Now only lasts for one second, one second. -Time, Hootie & the Blowfish
I woke up yesterday morning with the need for a bike ride burning in my chest. A burning and longing as raw, real and visceral as I have felt for anything in weeks, maybe months. After logging into work and making sure I could spare a few hours (confirmed) I dawned colourful spandex, triple checked the weather, filled my bottles and hit the road.
On two skinny tires I sat, face to the wind, pedalling my legs while I pondered. Over the roads I went, navigating the narrow shoulder and occasional patch of gravel. I felt the need to work. Hard. I felt the desire to feel my legs burn with fatigue and my lungs heave with effort. I felt a sickening desire to feel a form of physical pain, the kind of pain endurance athletes (and athletes of all types, I suppose) thrive on.
It’s been six weeks since we were informed Karen’s cancer was terminal and the days and weeks have passed by in a dizzying blur. Somewhere in that period of time I ran a marathon (which was a poor showing on my behalf for numerous reasons I care not to report on), I helped run the social media for another marathon (a proud professional moment of 2015), and I planned my mother-in-laws Celebration of Life. Each of these monumental items could be short essays in themselves, but I don’t have the effort nor ability to fully report on these instances. Each day that passes, each week that passes, is one less day and one less week we have with Karen.
I pedal and I think about time. The concept of time. The time we have, the time we spend, the time we give away. The time we wish away. The time I have wished away. The time we wish we could get back. I think about friend, mentor, life coach Russ Parker who once informed me that time is the new currency. All these years I have spoken of this intelligent statement and yet I don’t think I have ever really understood this until now.
Thursday afternoon I sat with Karen and I asked her how she felt. We held hands and she told me she felt like her time was running out. I asked her some other questions, things I had always wanted to know but never had the guts to ask. The imminent transition of Karen’s passing has given me great courage. We giggled a few times, but mostly we sat in unstrained silence, the tears quietly rolling down each of our cheeks.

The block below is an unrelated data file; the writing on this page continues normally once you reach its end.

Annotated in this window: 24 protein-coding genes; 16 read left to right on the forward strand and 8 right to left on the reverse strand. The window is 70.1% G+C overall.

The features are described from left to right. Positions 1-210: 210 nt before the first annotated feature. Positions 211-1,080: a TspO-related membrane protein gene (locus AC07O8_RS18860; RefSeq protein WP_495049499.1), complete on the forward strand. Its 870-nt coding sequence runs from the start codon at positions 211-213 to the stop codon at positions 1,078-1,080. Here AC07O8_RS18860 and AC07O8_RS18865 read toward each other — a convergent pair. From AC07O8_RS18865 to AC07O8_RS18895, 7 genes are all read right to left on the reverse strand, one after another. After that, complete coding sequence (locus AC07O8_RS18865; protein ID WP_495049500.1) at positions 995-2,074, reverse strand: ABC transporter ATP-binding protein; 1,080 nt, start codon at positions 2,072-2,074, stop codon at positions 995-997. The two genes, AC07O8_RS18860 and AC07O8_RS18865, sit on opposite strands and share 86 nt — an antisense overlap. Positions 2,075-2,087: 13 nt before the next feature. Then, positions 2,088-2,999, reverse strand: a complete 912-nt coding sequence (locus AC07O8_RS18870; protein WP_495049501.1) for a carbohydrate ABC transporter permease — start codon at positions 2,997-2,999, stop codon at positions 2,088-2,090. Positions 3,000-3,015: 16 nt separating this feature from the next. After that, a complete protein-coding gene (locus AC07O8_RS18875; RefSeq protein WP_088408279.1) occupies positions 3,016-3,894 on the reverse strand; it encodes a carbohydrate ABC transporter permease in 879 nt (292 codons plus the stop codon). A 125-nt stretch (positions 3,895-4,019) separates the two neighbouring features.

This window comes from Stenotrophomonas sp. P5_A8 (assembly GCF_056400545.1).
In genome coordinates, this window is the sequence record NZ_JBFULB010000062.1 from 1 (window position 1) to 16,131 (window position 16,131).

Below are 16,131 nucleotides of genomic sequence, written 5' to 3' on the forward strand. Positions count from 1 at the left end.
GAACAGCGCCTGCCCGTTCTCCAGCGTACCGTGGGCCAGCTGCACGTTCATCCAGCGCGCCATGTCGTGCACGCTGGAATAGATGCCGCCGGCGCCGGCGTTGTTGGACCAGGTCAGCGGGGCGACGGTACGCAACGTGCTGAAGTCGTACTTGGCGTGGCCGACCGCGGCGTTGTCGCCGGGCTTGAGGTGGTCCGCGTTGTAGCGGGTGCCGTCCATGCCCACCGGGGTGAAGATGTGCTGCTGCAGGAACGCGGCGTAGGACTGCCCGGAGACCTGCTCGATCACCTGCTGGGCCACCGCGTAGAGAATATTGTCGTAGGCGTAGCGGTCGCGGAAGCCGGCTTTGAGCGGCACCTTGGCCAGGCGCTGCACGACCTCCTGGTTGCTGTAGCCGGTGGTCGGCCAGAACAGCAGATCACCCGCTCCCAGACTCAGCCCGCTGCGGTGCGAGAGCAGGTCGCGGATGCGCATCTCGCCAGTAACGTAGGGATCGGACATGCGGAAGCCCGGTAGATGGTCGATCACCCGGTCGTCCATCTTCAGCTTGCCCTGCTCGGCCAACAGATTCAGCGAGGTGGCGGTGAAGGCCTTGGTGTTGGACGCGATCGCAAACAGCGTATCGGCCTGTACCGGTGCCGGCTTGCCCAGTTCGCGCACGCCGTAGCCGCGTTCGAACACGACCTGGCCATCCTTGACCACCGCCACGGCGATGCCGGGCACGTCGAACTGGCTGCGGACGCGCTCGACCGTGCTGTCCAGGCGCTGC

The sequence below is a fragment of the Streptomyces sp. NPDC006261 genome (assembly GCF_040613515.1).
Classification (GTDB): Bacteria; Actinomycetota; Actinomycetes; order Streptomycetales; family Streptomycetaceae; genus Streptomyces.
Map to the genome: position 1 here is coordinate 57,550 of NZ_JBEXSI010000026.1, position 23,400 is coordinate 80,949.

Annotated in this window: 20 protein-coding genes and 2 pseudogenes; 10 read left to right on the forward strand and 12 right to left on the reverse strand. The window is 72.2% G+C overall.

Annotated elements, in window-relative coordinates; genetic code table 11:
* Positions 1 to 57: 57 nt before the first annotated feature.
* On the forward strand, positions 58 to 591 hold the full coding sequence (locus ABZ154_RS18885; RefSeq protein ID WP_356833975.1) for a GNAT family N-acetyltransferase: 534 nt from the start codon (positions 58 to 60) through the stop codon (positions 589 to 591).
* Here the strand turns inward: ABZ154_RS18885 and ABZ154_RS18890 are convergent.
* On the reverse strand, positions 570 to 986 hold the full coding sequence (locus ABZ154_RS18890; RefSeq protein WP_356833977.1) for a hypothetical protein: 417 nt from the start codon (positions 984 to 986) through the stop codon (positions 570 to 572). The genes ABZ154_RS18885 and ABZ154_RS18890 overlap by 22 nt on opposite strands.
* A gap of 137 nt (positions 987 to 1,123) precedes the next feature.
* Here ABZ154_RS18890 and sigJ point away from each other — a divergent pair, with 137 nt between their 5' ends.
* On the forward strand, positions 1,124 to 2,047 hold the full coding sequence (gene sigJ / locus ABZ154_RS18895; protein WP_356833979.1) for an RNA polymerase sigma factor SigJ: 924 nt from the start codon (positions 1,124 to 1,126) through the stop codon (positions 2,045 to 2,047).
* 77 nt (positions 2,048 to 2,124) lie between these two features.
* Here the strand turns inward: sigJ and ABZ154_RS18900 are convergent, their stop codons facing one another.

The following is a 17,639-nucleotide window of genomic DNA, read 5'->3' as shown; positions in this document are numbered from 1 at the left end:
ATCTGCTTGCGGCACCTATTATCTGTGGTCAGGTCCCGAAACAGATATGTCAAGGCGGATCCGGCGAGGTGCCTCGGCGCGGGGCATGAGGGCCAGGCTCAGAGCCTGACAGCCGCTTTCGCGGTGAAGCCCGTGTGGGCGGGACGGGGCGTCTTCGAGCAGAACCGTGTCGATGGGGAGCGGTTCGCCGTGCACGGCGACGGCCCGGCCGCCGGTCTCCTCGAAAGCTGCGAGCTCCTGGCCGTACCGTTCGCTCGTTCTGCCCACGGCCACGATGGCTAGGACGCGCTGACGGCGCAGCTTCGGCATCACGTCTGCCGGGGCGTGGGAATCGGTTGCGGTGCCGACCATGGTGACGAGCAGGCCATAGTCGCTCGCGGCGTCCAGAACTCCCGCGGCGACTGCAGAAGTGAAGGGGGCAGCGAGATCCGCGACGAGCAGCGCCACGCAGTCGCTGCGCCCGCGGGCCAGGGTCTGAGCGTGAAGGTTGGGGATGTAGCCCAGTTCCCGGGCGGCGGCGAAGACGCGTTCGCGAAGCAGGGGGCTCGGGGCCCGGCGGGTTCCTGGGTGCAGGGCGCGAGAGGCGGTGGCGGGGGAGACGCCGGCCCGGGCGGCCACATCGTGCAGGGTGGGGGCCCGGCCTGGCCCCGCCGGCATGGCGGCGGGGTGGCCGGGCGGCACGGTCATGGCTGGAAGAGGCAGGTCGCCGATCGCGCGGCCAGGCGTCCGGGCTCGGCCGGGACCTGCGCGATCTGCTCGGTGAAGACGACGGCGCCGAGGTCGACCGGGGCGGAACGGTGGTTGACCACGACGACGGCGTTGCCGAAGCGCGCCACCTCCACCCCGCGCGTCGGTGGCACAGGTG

The benefit of having a loved one with terminal cancer (if you can even keep a straight face to call it a “benefit”) is that you can say everything you need and want to say, you can cherish the remaining time you have with them, you can assist them in mending fences, completing their lists. The downside of having a loved one with terminal cancer? Watching them suffer. Painfully, slowly. Sitting by while their bodies fail, while their plans for the future fade, while they contemplate and consider what it means to have their lives end. The very essence of time is called into question: what did you do with your time on earth? Did you spend it well? Did you make use of the talents you were given and did you make choices that reflect the desire of your inner essence, the calling of your soul? Did you bravely face situations, people, choices? These questions are sticking to me, pelting me incessantly, demanding thought, time and attention.
Onward I pedal into the darkening clouds, pushing my feel towards the pavement with renewed sense of urgency. I feel my heart rate rise and my blood pounding through my veins. I realized at 20 years old I felt the most alive on a bike and over a decade later I realize I often feel the most present in time when training in the pool, on the road, or on the trail. The pushing of my body brings me right to the here and now, the place I am, the rush of the movement.
The ultimate fear I face in most racing is the fear of pain. I know that racing, when done properly, is physically painful. There is a pain – no other word will do- in pushing yourself to the utter edge of what you’re capable of and hanging on. That pain is rewarded with a finish line high so enormous and a sense of satisfaction so rich it seems larger than life itself. In this vein I often think of racing as a spiritual experience, a transcendence of pain and suffering to a new place of enlightenment.
In this entire 2015, we have been witnessing someones physical, mental and emotional pain. While Karen is suffering the cruel trifecta, the family is suffering great mental and emotional pain. Is there a way to ease the suffering? If there is, I have not yet figured it out.
When people ask me how I am doing, I often respond with, “OK.” It seems a lacklustre response to the days at hand, but it as appropriate as I can muster, and it is entirely true. On Friday morning while sweat dripped into my eyes and my heart threatened to explode out of my chest: pretty good. The days and afternoons and nights where I watch my husband grapple with the biggest loss of his adult life, on the days and afternoons and nights that I spend with Karen in a mixed concoction of gratitude, disbelief and agony: not that good.
From here, what’s next, no idea. I do try to remind anyone would listen to take time to tell their parents they love them. To spend time each day doing something they love. To take a page out of my father’s often cited verse: don’t count the days, make the days count.